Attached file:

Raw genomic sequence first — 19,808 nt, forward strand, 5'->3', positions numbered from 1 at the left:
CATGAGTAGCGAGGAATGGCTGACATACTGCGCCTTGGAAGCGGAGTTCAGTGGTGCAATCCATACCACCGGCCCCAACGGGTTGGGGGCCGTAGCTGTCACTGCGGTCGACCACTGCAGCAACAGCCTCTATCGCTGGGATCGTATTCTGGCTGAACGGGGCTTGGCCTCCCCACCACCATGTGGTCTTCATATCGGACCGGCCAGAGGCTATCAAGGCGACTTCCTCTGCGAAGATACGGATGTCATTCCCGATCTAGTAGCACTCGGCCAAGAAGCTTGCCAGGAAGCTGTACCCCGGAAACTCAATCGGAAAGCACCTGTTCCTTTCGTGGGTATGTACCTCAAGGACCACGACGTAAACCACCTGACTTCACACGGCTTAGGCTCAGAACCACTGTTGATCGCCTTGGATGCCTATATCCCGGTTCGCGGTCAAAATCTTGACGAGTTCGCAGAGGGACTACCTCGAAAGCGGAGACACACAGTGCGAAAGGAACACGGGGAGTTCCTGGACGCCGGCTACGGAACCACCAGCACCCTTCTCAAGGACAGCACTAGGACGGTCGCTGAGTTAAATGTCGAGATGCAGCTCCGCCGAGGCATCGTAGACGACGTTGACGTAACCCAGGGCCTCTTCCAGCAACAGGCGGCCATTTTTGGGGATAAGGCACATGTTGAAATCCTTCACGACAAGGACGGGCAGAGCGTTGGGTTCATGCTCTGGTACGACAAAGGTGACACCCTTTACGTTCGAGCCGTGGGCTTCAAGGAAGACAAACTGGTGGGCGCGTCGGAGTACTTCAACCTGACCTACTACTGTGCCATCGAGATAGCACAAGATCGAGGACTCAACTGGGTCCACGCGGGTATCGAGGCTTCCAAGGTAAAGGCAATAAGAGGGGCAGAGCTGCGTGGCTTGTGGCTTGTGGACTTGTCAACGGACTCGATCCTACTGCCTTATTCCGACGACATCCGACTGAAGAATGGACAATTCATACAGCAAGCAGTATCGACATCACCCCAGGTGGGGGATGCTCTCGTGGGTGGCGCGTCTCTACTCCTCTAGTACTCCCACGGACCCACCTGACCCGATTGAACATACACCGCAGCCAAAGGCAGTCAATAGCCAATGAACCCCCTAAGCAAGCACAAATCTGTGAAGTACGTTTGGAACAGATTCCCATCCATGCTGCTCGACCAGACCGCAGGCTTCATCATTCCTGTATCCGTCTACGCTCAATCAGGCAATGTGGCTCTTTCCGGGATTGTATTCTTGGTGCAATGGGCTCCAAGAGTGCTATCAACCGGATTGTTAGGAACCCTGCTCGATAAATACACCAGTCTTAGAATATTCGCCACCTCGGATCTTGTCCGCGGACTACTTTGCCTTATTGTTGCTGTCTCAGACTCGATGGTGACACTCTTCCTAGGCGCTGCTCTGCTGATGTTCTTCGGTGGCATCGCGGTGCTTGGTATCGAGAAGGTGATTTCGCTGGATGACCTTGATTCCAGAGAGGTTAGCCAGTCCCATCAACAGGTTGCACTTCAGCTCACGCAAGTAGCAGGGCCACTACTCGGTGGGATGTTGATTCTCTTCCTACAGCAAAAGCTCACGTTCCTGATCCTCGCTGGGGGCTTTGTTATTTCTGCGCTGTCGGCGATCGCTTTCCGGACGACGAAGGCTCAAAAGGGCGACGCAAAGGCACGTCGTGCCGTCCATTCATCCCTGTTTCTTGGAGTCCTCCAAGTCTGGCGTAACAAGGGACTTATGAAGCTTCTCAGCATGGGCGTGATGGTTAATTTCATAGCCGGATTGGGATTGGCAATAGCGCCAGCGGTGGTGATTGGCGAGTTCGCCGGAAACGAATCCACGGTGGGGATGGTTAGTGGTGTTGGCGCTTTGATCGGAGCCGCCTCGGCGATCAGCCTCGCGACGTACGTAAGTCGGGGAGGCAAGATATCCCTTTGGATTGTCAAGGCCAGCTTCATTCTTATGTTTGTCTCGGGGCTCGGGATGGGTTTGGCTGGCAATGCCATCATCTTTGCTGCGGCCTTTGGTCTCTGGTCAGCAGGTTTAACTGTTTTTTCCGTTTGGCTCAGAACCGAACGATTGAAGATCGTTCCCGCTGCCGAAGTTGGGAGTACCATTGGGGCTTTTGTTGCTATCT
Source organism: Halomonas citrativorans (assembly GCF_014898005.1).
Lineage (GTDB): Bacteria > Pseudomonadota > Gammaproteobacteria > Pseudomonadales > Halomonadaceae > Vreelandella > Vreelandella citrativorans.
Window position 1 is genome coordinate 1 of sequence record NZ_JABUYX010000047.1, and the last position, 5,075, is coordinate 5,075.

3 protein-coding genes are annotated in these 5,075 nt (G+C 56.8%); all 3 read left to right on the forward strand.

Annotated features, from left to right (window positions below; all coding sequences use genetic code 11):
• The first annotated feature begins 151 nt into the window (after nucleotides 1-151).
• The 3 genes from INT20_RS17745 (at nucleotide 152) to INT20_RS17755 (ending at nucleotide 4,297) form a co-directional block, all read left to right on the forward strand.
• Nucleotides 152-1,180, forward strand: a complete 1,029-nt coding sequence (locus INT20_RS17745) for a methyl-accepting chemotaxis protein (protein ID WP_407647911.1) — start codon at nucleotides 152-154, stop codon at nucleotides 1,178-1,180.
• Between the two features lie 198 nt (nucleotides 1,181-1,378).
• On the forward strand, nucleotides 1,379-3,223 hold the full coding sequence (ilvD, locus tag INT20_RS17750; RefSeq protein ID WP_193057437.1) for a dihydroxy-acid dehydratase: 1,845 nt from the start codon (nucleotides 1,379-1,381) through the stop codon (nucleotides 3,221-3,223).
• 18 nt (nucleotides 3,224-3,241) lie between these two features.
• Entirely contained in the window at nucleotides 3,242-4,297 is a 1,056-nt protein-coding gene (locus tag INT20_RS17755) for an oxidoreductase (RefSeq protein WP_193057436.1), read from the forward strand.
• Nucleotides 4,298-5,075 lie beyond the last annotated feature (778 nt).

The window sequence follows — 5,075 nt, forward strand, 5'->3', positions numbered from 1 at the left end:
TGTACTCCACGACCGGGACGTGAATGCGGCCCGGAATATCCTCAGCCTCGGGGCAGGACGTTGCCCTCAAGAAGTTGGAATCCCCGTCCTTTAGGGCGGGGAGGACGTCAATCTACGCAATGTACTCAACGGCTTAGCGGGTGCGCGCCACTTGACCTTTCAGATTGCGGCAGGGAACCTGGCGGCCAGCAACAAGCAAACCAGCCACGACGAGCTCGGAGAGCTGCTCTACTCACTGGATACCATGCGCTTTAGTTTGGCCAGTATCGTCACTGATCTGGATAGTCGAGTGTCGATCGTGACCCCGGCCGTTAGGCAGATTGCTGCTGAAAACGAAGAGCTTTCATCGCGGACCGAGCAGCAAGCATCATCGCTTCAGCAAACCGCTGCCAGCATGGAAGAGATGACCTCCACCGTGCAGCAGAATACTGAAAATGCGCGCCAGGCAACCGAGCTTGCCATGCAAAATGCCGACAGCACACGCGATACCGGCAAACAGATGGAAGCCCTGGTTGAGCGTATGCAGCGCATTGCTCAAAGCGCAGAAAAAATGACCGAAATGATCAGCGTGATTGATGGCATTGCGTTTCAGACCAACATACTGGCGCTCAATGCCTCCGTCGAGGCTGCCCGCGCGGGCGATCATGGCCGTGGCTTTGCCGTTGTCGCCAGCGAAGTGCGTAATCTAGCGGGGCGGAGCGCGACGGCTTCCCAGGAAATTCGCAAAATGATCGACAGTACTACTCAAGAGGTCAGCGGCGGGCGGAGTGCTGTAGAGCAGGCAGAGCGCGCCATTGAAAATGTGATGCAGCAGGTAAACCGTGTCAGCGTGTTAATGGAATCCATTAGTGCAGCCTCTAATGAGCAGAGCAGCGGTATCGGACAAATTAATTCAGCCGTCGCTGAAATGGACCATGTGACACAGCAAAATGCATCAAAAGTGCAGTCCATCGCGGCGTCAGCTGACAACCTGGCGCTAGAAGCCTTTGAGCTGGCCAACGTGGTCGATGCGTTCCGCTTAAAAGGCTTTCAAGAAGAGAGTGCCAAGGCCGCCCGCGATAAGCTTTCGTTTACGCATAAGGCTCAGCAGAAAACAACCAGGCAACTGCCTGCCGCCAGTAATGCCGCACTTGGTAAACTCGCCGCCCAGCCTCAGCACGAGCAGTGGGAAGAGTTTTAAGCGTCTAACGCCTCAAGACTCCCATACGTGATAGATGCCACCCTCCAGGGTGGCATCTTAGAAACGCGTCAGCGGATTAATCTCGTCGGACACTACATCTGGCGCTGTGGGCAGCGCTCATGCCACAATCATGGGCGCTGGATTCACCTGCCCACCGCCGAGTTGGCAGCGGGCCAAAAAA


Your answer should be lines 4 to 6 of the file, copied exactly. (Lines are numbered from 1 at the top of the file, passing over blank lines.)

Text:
Lineage (GTDB): Bacteria > Pseudomonadota > Gammaproteobacteria > Pseudomonadales > Halomonadaceae > Vreelandella > Vreelandella citrativorans.
Window position 1 is genome coordinate 1 of sequence record NZ_JABUYX010000047.1, and the last position, 5,075, is coordinate 5,075.

3 protein-coding genes are annotated in these 5,075 nt (G+C 56.8%); all 3 read left to right on the forward strand.